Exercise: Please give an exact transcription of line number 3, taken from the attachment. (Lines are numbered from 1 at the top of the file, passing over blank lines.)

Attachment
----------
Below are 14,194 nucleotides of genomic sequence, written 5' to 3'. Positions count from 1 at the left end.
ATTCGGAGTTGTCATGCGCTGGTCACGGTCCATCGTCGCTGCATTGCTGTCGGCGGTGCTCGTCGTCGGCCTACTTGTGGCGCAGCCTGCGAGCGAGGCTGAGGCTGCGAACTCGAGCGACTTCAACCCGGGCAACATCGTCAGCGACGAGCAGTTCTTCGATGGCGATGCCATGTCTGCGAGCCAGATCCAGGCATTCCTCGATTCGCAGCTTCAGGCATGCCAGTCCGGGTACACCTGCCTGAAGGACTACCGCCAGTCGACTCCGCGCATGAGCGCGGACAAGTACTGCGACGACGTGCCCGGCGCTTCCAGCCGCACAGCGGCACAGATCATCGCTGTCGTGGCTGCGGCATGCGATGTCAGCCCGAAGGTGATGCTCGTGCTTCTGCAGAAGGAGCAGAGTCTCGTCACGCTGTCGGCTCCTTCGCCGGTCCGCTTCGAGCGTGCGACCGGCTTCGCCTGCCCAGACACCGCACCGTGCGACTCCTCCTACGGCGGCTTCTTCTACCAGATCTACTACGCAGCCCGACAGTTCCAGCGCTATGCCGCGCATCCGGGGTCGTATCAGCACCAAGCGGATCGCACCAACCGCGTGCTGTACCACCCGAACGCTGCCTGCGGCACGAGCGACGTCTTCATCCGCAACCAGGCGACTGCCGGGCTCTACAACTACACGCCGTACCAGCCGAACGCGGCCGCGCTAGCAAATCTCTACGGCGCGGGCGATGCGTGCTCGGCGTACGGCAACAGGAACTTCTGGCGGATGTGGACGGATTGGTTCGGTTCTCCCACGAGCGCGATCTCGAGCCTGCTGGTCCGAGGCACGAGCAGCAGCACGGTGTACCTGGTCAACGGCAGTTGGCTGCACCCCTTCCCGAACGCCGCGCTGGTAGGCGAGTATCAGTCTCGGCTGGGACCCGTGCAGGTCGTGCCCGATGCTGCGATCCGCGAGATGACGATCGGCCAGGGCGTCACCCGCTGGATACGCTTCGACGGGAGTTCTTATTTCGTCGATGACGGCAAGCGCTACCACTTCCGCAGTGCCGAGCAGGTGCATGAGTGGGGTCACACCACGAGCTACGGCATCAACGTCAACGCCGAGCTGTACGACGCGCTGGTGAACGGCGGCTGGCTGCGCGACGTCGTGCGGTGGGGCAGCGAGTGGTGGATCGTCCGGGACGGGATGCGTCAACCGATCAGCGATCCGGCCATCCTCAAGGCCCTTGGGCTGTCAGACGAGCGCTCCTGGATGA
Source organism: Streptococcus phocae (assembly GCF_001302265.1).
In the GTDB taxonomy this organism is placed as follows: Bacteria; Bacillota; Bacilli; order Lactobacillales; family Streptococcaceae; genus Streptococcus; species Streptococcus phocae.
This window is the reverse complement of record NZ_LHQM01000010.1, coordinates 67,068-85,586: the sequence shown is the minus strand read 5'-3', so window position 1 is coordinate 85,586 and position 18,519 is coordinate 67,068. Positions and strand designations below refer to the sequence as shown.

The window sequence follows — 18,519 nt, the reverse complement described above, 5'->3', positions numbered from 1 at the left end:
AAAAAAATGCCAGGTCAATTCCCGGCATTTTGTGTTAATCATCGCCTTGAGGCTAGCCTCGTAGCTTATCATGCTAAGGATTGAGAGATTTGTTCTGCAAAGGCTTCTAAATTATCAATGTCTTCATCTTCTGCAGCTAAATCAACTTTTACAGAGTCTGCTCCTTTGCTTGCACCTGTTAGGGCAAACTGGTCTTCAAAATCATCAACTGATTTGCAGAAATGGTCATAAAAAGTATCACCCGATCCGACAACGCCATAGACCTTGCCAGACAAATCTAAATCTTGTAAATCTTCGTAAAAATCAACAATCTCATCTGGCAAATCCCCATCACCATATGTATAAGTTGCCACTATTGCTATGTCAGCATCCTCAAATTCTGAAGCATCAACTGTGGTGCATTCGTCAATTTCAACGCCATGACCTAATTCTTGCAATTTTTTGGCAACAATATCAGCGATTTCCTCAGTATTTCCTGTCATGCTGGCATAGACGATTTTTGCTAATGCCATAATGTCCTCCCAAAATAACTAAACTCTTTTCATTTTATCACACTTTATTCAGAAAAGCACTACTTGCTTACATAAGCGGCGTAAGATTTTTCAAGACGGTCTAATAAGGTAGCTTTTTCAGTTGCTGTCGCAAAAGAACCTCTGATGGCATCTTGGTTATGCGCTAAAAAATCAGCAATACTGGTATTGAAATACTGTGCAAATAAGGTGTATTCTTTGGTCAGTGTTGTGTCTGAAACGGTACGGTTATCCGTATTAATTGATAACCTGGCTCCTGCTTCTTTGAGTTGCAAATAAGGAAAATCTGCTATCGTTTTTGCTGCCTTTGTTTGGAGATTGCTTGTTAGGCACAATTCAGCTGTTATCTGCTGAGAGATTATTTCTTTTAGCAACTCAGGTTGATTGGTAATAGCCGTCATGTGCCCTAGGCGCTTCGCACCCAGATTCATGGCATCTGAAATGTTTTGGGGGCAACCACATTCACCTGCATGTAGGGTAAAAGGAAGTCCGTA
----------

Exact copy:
Source organism: Streptococcus phocae (assembly GCF_001302265.1).